MIAMI (AP) — Two men and a woman had lost track of days as they survived on a diet of coconuts, conchs and rats for more than a month after they were cast away on a deserted island between Florida and Cuba.
U.S. Coast Guard officials said the trio from Cuba told them their boat had capsized in rough waters and they were able to swim to Anguilla Cay, where they spent 33 days before they were spotted and rescued.
The uninhabited island of rocky ground and palm trees and shrubs is part of an atoll of the Bahamas that is much closer to Cuba and monitored by the U.S. Coast Guard for strandings of refugees trying to reach U.S. soil.
Lt. Riley Beecher, a Coast Guard pilot, said that while on a routine mission they saw on Monday what looked like flags waving in the usually brown and light green topography.
“I thought ‘let’s take a closer look.’ I had never seen anything on that island.” Lt. Beecher said. “Then I saw two people were frantically waving their hands trying to get us to come down.”
The Coast Guard initially dropped some water and a radio to be able to communicate. Later on Monday, another crew flew back to bring more supplies. One of the pilots who flew on the second trip, Lt. Justin Dougherty, said the woman was low on blood sugar and was given packets to get her levels back to normal.
“They definitely seemed very relieved,” he said after they had been discovered and offered supplies. “They had lost track of exactly what day it was.”
Dougherty said the stranded travelers said the coconuts kept them hydrated and they also ate the meat of conchs and rats. It could have been worse had they not found palm trees or had it been hotter.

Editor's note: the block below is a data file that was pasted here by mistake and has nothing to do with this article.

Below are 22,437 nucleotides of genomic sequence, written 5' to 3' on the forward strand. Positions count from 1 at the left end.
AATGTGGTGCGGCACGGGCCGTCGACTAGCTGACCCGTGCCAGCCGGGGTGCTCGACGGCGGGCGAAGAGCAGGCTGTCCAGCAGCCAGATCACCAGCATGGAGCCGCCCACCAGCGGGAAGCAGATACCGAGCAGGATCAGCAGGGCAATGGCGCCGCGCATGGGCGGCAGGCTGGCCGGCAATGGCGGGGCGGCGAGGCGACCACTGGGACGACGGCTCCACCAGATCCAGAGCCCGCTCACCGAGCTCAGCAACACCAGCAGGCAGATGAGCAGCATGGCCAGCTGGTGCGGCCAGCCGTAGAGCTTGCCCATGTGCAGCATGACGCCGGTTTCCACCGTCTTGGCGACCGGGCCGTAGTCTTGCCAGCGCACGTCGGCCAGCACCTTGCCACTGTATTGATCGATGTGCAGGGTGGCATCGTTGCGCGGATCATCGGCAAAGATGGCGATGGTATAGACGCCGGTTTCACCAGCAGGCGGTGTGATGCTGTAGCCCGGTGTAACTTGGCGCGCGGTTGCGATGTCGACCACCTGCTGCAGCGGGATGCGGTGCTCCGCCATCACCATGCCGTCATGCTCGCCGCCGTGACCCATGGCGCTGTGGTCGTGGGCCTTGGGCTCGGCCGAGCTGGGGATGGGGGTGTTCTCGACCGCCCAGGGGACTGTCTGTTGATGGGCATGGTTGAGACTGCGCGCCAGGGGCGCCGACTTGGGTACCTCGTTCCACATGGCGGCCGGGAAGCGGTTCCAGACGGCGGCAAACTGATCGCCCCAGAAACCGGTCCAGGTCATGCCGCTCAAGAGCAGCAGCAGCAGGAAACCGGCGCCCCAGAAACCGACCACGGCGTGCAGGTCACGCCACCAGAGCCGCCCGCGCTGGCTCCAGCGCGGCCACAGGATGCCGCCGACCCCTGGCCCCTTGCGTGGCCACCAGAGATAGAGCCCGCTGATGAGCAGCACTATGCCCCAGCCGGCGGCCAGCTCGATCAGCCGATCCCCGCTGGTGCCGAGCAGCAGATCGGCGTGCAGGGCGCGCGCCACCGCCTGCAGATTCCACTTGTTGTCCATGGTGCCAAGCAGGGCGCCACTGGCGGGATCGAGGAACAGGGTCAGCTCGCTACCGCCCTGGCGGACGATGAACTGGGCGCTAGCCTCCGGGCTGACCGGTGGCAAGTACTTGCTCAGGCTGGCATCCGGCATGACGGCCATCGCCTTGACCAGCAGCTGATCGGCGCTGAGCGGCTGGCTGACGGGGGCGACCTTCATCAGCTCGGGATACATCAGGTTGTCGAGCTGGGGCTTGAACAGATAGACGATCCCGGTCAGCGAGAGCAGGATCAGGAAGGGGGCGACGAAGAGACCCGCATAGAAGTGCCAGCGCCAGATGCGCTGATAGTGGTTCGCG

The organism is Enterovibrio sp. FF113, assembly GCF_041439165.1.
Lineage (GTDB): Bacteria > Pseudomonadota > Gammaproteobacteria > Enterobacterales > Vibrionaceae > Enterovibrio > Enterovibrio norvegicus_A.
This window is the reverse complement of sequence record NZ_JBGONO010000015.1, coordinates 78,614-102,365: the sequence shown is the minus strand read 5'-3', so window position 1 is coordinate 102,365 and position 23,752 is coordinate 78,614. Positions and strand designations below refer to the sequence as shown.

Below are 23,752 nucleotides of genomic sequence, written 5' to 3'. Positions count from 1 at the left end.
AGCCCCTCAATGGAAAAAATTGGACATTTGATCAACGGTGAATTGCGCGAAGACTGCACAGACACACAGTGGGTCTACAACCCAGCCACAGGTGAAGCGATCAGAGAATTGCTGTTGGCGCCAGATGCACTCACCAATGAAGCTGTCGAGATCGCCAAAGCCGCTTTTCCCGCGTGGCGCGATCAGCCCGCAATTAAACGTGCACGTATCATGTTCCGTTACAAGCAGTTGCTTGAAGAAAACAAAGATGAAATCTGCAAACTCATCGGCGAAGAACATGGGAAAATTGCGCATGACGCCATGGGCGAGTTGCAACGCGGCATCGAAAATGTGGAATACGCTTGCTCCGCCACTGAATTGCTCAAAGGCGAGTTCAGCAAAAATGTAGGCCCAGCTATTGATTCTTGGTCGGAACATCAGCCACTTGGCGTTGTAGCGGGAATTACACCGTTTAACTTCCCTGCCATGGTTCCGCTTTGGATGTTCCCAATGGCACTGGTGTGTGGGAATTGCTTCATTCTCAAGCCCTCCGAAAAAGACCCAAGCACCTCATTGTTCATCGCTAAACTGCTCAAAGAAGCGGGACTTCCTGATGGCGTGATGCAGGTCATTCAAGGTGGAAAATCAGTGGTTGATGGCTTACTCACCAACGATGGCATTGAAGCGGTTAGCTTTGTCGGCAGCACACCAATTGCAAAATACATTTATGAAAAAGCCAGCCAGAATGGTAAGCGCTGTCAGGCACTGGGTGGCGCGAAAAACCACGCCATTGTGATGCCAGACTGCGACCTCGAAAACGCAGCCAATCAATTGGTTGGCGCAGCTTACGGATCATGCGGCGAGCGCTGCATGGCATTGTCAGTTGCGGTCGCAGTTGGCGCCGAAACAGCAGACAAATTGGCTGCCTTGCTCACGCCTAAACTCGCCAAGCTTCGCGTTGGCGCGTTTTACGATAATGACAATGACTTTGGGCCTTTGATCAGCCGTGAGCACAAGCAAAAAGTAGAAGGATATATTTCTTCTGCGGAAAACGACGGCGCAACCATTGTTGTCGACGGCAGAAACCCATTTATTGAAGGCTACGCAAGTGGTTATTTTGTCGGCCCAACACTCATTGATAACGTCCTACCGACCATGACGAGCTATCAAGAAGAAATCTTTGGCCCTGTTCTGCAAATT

“I was amazed that they could go for that long and sound as coherent,” Dougherty said. “Hydration was the most important aspect.”
They were hoisted into a helicopter on Tuesday morning and taken to the Lower Keys Medical Center with no serious injuries.
The U.S. Border Patrol took custody of the three Cubans from the Key West hospital and they were taken to a facility in Pompano Beach, the Coast Guard said. Immigration officials did not immediately say whether they would be deported.
It was not clear whether this group was attempting to come to the U.S. or just lost at sea, as U.S. Coast Guard officials said they were focused on just rescuing them. A larger group of Cubans was stranded for 10 days in a beach of Cay Sal Bank, not far from Anguilla Cay, last October.
“It’s not every day you come across three individuals stranded for 33 days in an island,” Lt. Beecher said. “To see the relief in their face when you have given them some hope is pretty awesome and fulfilling.”
Associated Press writer Freida Frisaro contributed to this news report from Fort Lauderdale.